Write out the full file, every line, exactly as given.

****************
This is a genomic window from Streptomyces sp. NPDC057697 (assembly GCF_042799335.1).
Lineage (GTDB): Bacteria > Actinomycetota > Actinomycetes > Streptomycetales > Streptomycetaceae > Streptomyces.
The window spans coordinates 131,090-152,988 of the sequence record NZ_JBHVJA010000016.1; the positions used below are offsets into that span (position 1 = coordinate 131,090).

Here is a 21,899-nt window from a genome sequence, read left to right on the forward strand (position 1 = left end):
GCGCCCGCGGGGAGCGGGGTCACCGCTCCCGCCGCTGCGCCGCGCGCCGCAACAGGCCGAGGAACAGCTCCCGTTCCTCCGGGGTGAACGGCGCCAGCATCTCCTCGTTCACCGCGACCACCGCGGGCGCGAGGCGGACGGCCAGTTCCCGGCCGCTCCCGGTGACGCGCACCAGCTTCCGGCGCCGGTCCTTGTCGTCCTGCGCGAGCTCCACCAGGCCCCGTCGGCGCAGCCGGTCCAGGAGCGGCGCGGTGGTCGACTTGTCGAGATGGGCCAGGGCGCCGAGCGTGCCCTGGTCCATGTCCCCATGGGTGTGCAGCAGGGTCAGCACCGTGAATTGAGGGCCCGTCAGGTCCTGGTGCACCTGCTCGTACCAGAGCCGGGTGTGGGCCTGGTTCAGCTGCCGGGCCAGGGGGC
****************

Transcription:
This is a genomic window from Streptomyces sp. NPDC057697 (assembly GCF_042799335.1).
Lineage (GTDB): Bacteria > Actinomycetota > Actinomycetes > Streptomycetales > Streptomycetaceae > Streptomyces.
The window spans coordinates 131,090-152,988 of the sequence record NZ_JBHVJA010000016.1; the positions used below are offsets into that span (position 1 = coordinate 131,090).

Here is a 21,899-nt window from a genome sequence, read left to right on the forward strand (position 1 = left end):
GCGCCCGCGGGGAGCGGGGTCACCGCTCCCGCCGCTGCGCCGCGCGCCGCAACAGGCCGAGGAACAGCTCCCGTTCCTCCGGGGTGAACGGCGCCAGCATCTCCTCGTTCACCGCGACCACCGCGGGCGCGAGGCGGACGGCCAGTTCCCGGCCGCTCCCGGTGACGCGCACCAGCTTCCGGCGCCGGTCCTTGTCGTCCTGCGCGAGCTCCACCAGGCCCCGTCGGCGCAGCCGGTCCAGGAGCGGCGCGGTGGTCGACTTGTCGAGATGGGCCAGGGCGCCGAGCGTGCCCTGGTCCATGTCCCCATGGGTGTGCAGCAGGGTCAGCACCGTGAATTGAGGGCCCGTCAGGTCCTGGTGCACCTGCTCGTACCAGAGCCGGGTGTGGGCCTGGTTCAGCTGCCGGGCCAGGGGGC